finance, taxes, or any other field related to trust administration. In fact, trustees are not only

allowed to seek outside support from professionals in these areas, they’re highly

encouraged to do so, and the trust estate will pay for you to hire these professionals.

So even though serving as a trustee may seem like a daunting proposition, you won’t have to handle 
the job alone. And you are also often able to be paid to serve as trustee of a trust. Dedicated to 
empowering your family, building your wealth and defining your legacy,

A local attorney and father, Marc Garlett is on a mission to help parents 
protect what they love most. His office is located at 55 Auburn Avenue, 
Sierra Madre, CA 91024. Schedule an appointment to sit down and talk 
about ensuring a legacy of love and financial security for your family by 
calling 626.355.4000 or visit for more information.


Last week the Gracious Mistress of the Parsonage came up with a brilliant idea. At 
least, at the time, it seemed brilliant.

“Why don’t we,” she began, “take Monday off and just chill?”

Since it's been a long time since I did any chillin, I had to ask her, "What do we 
chill about?" She looked at me with one of those looks and said, “Oh, silly boy. Don’t you know what 
it means to just chill for a day?”

 It's been so long since I did any of that I'm not sure if I remember what the rules are for chilling for 
a day. I can't remember the last time we did that. I'm sure being sick in bed does not qualify.

“Don’t you worry about a thing,” she said with a huge smile on her face, “I’ll take care of every-thing.”

That's what got me to worry. When the Gracious Mistress of the Parsonage is in charge of plan-ning, 
nothing is off the table. I queried her throughout the week about what she had in mind for Monday, 
and she would smile and say, "Don't you worry about a thing." That's all she would tell me, which led 
me to worry about everything.

 Whenever anybody, especially my wife, tells me not to worry, it is a red flag to begin worrying as 
best I can. If anybody can worry with dignity, it is Yours Truly. I began worrying when I was very 
young. My parents would tell me, don't worry about anything, "We'll take care of everything, and you 
don't have to worry about anything."

 Every time that happened, nothing really good came out of it, especially for me. My parents al-ways 
planned around what they liked without any regard to what I liked. According to them, I was to like 
what they liked and appreciate what they were doing.

 To an extent, I appreciated that, but to another extent, it made me worry quite a bit. After years of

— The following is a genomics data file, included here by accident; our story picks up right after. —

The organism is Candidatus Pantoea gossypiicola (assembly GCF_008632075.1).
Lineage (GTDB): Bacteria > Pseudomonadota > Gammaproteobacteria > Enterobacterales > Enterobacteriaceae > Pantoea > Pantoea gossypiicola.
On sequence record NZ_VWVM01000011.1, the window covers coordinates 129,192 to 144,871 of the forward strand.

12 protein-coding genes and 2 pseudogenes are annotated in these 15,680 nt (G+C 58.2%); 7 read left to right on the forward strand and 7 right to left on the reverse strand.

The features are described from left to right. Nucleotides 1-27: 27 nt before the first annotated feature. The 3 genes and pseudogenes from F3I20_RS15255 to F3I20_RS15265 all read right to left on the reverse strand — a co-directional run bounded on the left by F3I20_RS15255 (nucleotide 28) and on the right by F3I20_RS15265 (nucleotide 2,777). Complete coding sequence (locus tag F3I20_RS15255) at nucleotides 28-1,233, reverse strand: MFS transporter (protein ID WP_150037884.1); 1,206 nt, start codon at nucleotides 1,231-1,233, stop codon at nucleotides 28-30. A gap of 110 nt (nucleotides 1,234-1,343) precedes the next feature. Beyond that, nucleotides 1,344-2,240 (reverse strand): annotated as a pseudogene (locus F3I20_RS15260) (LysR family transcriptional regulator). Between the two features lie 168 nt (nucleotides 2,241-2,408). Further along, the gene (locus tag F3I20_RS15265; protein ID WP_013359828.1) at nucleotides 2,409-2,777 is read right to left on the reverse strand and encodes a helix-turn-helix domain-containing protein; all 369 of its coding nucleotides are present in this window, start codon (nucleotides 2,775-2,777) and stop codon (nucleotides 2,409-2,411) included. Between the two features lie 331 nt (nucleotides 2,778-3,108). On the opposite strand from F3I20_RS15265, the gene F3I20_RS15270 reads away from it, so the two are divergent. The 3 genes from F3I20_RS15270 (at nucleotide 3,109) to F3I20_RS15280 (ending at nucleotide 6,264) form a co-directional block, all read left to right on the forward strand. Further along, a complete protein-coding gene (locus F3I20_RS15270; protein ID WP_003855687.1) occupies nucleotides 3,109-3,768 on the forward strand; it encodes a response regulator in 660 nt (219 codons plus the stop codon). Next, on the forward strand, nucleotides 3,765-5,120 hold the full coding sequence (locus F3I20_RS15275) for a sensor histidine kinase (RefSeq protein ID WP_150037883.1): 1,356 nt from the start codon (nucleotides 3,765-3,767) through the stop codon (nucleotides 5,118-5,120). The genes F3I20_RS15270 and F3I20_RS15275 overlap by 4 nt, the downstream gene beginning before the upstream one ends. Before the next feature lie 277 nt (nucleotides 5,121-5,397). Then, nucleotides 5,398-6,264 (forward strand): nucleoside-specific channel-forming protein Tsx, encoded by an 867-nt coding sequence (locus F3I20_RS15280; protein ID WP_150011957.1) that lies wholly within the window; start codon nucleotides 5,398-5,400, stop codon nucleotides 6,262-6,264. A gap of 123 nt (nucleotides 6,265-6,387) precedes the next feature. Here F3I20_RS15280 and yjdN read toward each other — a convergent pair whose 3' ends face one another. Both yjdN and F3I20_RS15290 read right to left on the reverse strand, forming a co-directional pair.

practicing my worrying, I think I have it down to a science.

So, when my wife says I’m not to worry and she’ll take care of things, I then begin to worry like I 
haven’t worried for a long time. I feared for the dawn of the coming Monday. As we went to bed Sunday 
night, my wife said, "Are you as excited about our chillin day tomor-row as I am?" Not knowing 
exactly what she had planned, I wasn't as excited as she was.

 We had a light breakfast and chattered a little while watching the news on TV. "There's a new restaurant 
in our area. Let's go there for lunch." That was okay with me, then she said, "We should leave 
a little before lunch, I need to stop to pick up something." I really wasn't listening to what she said 
because I was trying to figure out what this chillin would be like today. “And then,” she continued, “I 
need to go over to Lowe’s and pick up some material for the room we’re remodeling.

 Of course, that room we are remodeling is my home office. How could I say no to that?

Finally, we did get to the new restaurant and had a wonderful lunch. After lunch, we headed over to 
Lowe's and picked up the material she had ordered. I still was trying to figure out what we were going 
to be doing to chill out today. While I was think-ing about it, she suddenly said, "Look, there's a 
thrift store I haven't been to in a month. Let's stop and see what they got."

Coming out of the thrift store with a shopping cart full of stuff, “I sure am grateful that we stopped 
here today. Look at all the wonderful stuff I got and look at how much money I saved.”

Driving out of the parking lot and onto the main highway, we went for just a few minutes, and then 
my wife said, "Oh, look over there. They have some material I need to get to finish the pro-ject I'm 
working on. Let's stop there for a minute."

We brought out another shopping cart full of "stuff" she needed for her project. I glanced at her as we 
got into the van, and she was smiling.

I made the mistake of asking her, “Why are you smiling?”

"Oh," she said, chuckling, "this is the best chillin day I've had, in, I can't remember how long. Aren't 
you glad we took this day off to chill?"

It was about suppertime, so I suggested we stop at a local restaurant for supper. While we were enjoying 
our supper together, she entertained me with all of the wonderful stuff she got and all the money 
she saved by shopping at these thrift stores.

We got home and sat down in the living room after we had unloaded her van, and she said, "This has 
been a wonderful time together. We should do this more often." And she looked at me and smiled, 
and I returned her smile thinking, I don't think so.

As she talked, I couldn't help but think of one of my favorite Old Testament passages. "Can two walk 
together, except they be agreed?” (Amos 3:3).

I still haven't figured out what a chillin day is, but I have learned, if I want what she wants, that makes 
it all the more wonderful.

Dr. James L. Snyder is pastor of the Family of God Fellowship, Ocala, FL 34472. He lives with the Gracious Mistress 
of the Parsonage in Silver Springs Shores. 

Mountain Views News 80 W Sierra Madre Blvd. No. 327 Sierra Madre, Ca. 91024 Office: 626.355.2737 Fax: 626.609.3285 Email: Website: